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how do you play bass chords?

Discussion in 'General Instruction [BG]' started by Pete528, Sep 16, 2008.

  1. Pete528


    Aug 13, 2007
    I am completely clueless on how to play chords on a bass, but I am very interested.

    Can someone help me out here?
  2. Play more than one note at a time. I usually stick with no more than one per string.;):D

    Really we need to know some background info. Do you know how to make a major triad? C-E-G is one example. C-Eb-G would be a minor triad. Stick those notes together and you're playing a bass chord. Move it around the neck to suit your song.

    A favorite of mine would be to hit a 7th chord as an accent, voiced as C-E-Bb. You can leave the G out, it's not needed to outline the chord type.

    I could talk all day about this but that's a quickie starter post...
  3. JacobE


    Jul 19, 2008
    im by no means an expert but i fin it similar to guitar just you have to strum a little harder and have the notes held in place well, and use a pick its heaps easier than with the fingers

    a really easy song with really simple chords for bass is bionic by placebo, or if you dont find that callenging enough try you need a hug by the ataris which is kinda easy but at least a little more challenging
  4. standupright


    Jul 7, 2006
    Phoenix, AZ
    Brownchicken Browncow
    something to start with

    this is not fret count but root count so-

    key of c for example
    1 - 3 - 5
    C - E - G

    1 - b3 - 5

    1 - 3 - 5 - 7
  5. EclecticElectrk


    Aug 26, 2008
    i think he means the technique...sometimes i use one finger and quickly pluck all the strings in the chord...provided they are on consecutive strings. some times i designate one of my right hand fingers to plucking a specific string, and use 2-3 fingers plucking at the same time. you could also flamenco strum the chord, use your thumb and fingers on the right hand in a finger picking manner. using a pick is another way.:D

    or maybe thats not what u meant.

    i find its general better to play chords on the higher strings, D and G (if you have a four string) also, playing a power chord doesnt work on a bass like it does on a guitar. sounds muddy in many cases. you also have to be careful with the type of chord where u play it.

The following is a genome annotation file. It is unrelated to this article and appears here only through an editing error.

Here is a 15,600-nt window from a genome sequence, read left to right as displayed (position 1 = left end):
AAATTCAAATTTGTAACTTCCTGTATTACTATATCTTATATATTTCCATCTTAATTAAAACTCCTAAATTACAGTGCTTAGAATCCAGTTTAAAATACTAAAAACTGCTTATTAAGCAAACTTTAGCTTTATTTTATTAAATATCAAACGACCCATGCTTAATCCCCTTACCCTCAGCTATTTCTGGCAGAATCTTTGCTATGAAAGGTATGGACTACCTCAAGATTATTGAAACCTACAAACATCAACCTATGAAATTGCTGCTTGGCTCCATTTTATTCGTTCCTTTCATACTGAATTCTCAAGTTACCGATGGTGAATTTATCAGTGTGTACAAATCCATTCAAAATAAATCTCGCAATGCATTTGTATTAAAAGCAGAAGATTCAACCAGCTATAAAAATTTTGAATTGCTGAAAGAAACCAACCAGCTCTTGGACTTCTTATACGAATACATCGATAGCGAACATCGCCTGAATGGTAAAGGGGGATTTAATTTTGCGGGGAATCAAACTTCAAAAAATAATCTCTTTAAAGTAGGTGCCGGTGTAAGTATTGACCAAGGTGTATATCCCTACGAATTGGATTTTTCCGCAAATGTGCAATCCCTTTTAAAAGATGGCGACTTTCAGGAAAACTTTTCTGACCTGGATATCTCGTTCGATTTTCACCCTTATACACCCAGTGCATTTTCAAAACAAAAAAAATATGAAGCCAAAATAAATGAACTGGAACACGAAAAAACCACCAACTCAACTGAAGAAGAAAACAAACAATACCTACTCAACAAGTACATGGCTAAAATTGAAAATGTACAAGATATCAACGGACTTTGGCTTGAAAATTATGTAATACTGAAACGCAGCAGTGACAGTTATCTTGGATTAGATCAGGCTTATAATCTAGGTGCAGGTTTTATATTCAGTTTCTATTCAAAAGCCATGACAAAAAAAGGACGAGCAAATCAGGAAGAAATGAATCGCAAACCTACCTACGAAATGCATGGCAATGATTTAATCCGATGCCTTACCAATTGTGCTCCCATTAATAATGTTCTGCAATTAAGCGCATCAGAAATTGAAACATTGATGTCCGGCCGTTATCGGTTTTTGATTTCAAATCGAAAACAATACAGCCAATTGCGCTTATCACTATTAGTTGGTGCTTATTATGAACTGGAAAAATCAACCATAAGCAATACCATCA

for example, if you do

    A 4
    E 3

    as a chord, its gonna sound pretty bad in my opinion. if you play it an octave higher, it isnt so bad. of course this is all just my opinion, and many may well disagree.
  6. standupright


    Jul 7, 2006
    Phoenix, AZ
    Brownchicken Browncow

    use a what? :p
  7. Pete528


    Aug 13, 2007
    oh, thanks for the advice everyone!

    i know a little guitar so i know that most basic major and minor chords are made of root, 3rd, and 5th, so according to you guys i would just do the same kind of thing?

    i tried that and it just doesnt sound right on the lower notes on my bass.

    and Eclectic, thanks for the advice on strumming, because i was just going to ask that but forgot. I've been using a pick when I tried some chords out, but I would much rather use my fingers.
  8. DaneB


    May 25, 2008
    Western Australia
    Yes, chords played lower do sound rather muddy most of the time. Try something like a low bass note on the E string, and a 10th/octaved 3rd on top of it. I find playing a note on the E string and the 10th on the G string, a fret up sounds very nice. But any higher interval sounds decent too. You can then add other notes in depending on the chord you want.
  9. cmewhinney


    Jul 11, 2008
    Concord, NH
    You should talk to Mr. Todd Johnson about that!

  10. http://www.michaeldimin.com/lessons.htm
  11. Andy419


    Aug 13, 2007
    Try playing "Don't Forget Me" by the Chili Peppers. It is an INCREDIBLY easy song and involves chords the entire time. (The same chord progression the entire song).
  12. mutedeity


    Aug 27, 2007
    Actually you need three notes to make a chord, two notes is a harmonic interval. There are any number of technical approaches to playing chords on bass. You could slap, strum, tap, pop, rake etc.

    It's probably a good idea to start of with some diatonic harmony to get an understanding of how chords work though.
  13. pizzicato16


    Jan 24, 2008
    Harmonics are a good way to play chords also. You are slightly limited by the number of natural harmonics on the bass, but if you check out cats like Steve Bailey there are ways around that too.
  14. JTE

    JTE Supporting Member

    Mar 12, 2008
    Central Illinois, USA
    Pretty much covered here, but I'll support that you should learn some basic harmony. Sure it's 1, 3, and 5 for a major chord, but where you voice each of the tones is very important. And once you get to 7ths, you're using all the strings you have most times so it becomes even more important to understand partials of chords.

    Just playing the 3 and b7 up high with a root down low is a great way to fill out a trio doing a blues tune. In the key of A it's lots of fun because you have the open roots for the I and V while leaving the D and G strings available for your tritones. And if you have a Hipshot on your four string, you can nail the IV chord also!

    Here's one of my favorites. Grab the F# on the G string and the A (12th fret) on the A string. Pluck those two along with the open D string and you have a nice wide voiced D chord. Shift the F# to F for a Dminor, or stretch up to the C natural for a D7.

  15. As a rule I avoid chords because they just mess it all up for the other players and can be very muddy. As with all rules, this is oftern honoured in the breach. I think big intervals sound good eg minor10th which is dead easy: same fret on the E sring as on the G string.

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